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European Commission Launches Shakedown of Apple, Asserts Low Taxes Are “State Aid”

Working the world of public policy, I’m used to surreal moments. Such as the assertion that there are trillions of dollars of spending cuts in plans that actually increase spending. How do you have a debate with people who don’t understand math? Or the oft-repeated myth that the Reagan tax cuts for the rich starved […]

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Hitting Hillary’s diplomacy

When Hillary criticized Donald Trump for visiting Mexico, she said “You don’t build a coalition by insulting our friends or acting like a loose cannon. You do it by putting in the slow, hard work of building relationships. Getting countries working together was my job every day as your Secretary of State. It’s more than […]

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St. Cloud Joint Cities forum notes

Saying that the questions asked at the St. Cloud Area Joint Cities Forum had a leftward tilt to them is understatement. For instance, the first question was “While the legislature accomplished its most basic responsibility of passing a state budget, the last biennium, it does seem that the last 2 years are marked with significant […]

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The E.U.’s Federal System: Thwarting a Trade Deal with Canada

Dwarfed by the arduous trade negotiations between the E.U. and U.S., the E.U. and Canada actually completed negotiations on a free-trade deal in February, 2016. Ratification had to be pushed back from the fall. The drag from the “deep suspicion over the benefits of unrestricted trade” that was increasing globally was ostensibly the reason.[1] I contend that the true obstacle was the amount of sovereignty that the E.U. states still retained in the Union. Americans can think back to the Articles of Confederation as having the same major drawback. In the E.U.’s case, however, the Union had evolved past being a confederation, given the governmental sovereignty already at the federal level. The veto-power of a state government was thus out of place, and thus an obstacle for the E.U. even in fulfilling its existing responsibilities at the federal level.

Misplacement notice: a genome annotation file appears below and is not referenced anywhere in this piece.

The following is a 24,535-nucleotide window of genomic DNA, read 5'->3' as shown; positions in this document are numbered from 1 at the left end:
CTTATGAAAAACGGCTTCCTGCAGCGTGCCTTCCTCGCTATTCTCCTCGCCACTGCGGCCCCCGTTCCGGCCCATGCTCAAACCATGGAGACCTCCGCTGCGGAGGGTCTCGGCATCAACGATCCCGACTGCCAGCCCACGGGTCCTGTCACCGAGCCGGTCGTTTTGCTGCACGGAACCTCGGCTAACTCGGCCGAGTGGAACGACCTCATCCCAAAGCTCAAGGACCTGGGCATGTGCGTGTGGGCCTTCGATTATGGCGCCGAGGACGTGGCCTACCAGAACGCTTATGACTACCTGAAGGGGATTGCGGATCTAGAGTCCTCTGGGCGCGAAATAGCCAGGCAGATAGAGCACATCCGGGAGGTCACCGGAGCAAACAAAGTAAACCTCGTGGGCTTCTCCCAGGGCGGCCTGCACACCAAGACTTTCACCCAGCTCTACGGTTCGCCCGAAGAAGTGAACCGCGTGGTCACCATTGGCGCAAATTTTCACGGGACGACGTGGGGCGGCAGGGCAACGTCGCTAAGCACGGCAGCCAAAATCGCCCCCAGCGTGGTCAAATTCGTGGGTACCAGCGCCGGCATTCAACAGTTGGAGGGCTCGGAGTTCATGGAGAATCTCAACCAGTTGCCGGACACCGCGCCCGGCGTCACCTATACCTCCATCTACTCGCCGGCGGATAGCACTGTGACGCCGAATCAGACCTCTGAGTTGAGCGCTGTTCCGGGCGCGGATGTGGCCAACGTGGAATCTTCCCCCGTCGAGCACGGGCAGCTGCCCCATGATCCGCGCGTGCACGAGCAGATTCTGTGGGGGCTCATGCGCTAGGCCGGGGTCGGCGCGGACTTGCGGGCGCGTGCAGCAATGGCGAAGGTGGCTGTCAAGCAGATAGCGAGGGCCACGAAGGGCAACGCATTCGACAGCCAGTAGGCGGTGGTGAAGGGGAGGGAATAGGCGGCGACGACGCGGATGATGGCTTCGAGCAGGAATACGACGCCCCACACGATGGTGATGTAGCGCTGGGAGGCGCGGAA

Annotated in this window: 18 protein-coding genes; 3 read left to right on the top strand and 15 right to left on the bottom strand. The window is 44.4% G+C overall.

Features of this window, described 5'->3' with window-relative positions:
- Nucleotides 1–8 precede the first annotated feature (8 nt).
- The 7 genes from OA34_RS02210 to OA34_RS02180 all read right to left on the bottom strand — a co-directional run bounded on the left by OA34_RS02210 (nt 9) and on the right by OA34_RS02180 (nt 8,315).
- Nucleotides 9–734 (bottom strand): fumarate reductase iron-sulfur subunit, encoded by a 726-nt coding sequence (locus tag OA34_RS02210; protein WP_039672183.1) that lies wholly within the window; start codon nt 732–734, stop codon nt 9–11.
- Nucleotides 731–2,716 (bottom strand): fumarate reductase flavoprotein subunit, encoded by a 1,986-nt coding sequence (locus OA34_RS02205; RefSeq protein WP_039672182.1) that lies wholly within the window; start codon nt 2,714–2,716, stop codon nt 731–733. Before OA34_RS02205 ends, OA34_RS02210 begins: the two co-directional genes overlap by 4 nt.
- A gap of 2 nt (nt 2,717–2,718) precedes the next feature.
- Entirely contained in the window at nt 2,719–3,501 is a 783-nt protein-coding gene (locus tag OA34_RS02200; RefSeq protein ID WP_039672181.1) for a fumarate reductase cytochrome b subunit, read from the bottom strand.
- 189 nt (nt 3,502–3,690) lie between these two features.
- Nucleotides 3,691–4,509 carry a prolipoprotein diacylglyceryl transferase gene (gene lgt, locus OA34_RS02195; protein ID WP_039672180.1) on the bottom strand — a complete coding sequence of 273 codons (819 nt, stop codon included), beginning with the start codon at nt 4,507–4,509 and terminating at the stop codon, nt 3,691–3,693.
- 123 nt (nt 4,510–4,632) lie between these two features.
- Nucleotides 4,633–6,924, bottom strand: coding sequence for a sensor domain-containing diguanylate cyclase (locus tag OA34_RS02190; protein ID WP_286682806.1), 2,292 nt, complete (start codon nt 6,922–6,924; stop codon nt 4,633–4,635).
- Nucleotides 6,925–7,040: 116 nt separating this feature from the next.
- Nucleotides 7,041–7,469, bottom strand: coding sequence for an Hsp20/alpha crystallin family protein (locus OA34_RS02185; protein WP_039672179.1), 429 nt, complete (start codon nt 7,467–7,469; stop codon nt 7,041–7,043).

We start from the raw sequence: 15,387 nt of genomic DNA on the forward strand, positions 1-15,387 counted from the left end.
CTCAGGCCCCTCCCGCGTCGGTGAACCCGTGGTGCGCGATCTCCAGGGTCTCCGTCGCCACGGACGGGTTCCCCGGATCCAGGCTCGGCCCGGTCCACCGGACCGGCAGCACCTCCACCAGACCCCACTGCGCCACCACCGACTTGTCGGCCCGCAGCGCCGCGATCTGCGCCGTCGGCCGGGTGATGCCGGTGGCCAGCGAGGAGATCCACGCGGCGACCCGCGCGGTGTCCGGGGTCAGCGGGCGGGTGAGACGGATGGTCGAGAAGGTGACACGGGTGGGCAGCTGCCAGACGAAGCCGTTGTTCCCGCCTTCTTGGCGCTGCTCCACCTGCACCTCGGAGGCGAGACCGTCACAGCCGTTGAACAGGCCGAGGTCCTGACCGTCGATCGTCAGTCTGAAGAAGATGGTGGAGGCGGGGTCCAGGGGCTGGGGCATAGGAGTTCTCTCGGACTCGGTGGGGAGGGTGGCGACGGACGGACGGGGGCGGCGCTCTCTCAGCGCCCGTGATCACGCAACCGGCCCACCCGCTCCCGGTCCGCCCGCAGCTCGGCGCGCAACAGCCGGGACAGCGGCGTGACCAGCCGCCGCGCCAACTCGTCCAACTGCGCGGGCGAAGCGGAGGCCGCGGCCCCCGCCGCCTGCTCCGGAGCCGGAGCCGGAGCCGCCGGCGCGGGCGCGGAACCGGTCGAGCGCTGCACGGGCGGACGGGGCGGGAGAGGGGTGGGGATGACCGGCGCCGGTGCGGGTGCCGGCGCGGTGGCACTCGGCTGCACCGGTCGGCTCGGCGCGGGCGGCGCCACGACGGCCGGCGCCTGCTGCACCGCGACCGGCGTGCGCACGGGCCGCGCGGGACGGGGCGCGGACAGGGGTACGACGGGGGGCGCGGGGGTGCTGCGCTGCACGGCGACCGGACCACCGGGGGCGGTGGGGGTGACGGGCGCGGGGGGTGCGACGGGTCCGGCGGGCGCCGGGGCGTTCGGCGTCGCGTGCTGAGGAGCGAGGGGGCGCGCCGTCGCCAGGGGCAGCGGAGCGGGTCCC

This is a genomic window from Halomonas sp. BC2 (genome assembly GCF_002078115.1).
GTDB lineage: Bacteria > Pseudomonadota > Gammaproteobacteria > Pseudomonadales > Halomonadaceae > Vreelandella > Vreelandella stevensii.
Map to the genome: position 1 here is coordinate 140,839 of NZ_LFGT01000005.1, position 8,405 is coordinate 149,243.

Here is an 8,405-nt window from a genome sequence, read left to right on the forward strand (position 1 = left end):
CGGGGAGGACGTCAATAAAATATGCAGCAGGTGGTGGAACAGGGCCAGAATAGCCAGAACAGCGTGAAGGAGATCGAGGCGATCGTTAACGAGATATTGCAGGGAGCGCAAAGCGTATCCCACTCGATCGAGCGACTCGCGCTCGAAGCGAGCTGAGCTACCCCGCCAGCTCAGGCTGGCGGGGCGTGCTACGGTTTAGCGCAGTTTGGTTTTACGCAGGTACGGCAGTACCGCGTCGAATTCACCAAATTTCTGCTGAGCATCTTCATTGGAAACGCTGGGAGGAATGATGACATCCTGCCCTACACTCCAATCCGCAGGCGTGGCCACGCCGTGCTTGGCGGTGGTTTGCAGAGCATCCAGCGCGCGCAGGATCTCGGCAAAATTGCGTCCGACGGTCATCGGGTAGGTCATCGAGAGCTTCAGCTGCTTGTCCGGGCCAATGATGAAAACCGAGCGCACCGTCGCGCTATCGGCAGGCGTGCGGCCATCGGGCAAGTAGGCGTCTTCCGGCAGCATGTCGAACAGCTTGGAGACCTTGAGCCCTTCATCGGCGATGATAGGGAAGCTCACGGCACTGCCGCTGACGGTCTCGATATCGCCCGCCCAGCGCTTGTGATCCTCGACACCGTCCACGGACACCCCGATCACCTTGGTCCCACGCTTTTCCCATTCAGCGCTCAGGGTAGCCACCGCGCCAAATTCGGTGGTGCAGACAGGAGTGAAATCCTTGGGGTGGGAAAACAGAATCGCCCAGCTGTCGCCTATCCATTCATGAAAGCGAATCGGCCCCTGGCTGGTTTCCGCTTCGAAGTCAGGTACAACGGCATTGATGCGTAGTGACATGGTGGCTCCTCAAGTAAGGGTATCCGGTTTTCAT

The full essay is at “Trade Deal with Canada.”


[1] Paul Vieira, “Antitrade Sentiment Thwarts Talks,” The Wall Street Journal, August 30, 2016.

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#TrumpDay Superstar Edition

Wednesday is Sundae at Carvel, and it is TrumpDay at MareZilla.com. Donald Trump has been fabulous for as long as I can remember. Hollywood used to be aware of this fact. Here is a compilation of Donald Trump cameo appearances in movies and TV shows: Here is an Inside Edition clip showing some Trump appearences … Continue reading “#TrumpDay Superstar Edition”

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Anthony Weiner and the Question of Ethics

By Liz Harrison While political pundits from both sides of the aisle are tossing around their thoughts on the fact that Huma Abedin …read more Via:: Anthony Weiner and the Question of Ethics       

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WCCO’s SWLRT fantasy reporting

Saying that WCCO’s reporting on the SWLRT project is based on DFL talking points and outright fantasy is understatement. The SWLRT project won’t happen for at least 3-5 years. That’s the reality thanks to the route that the Met Council picked for the SWLRT project. WCCO is reporting that “Hennepin County officials announced Tuesday that […]

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Seriously, Do the Russians Really Prefer Donald Trump as Our Next President?

Everyone remembers Obama’s accidental open-mic comment to Russian President Medvedev in March, 2012, that permanently established his place as Vladimir Putin’s Number One patsy. Hold …

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Individuals in Community

As she so often does, Jessica brings us back to our foundations. In her post yesterday, she brought forward something that we need to remember. When she says, In Christ there is neither Jew nor Gentile, slave nor free, male or female. Why? Because Christ loves each of us for the unique individual we are. […]

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Kerry to media: Stop reporting on terrorism so I can fix global warming

During a recent speech given in Bangladesh by Secretary of State John Kerry, he told the audience that terrorist attacks such as the July 1 attack in the Bangladesh city of Dhaka would be less frequent if the media would…

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Did Angie Craig cheat veterans?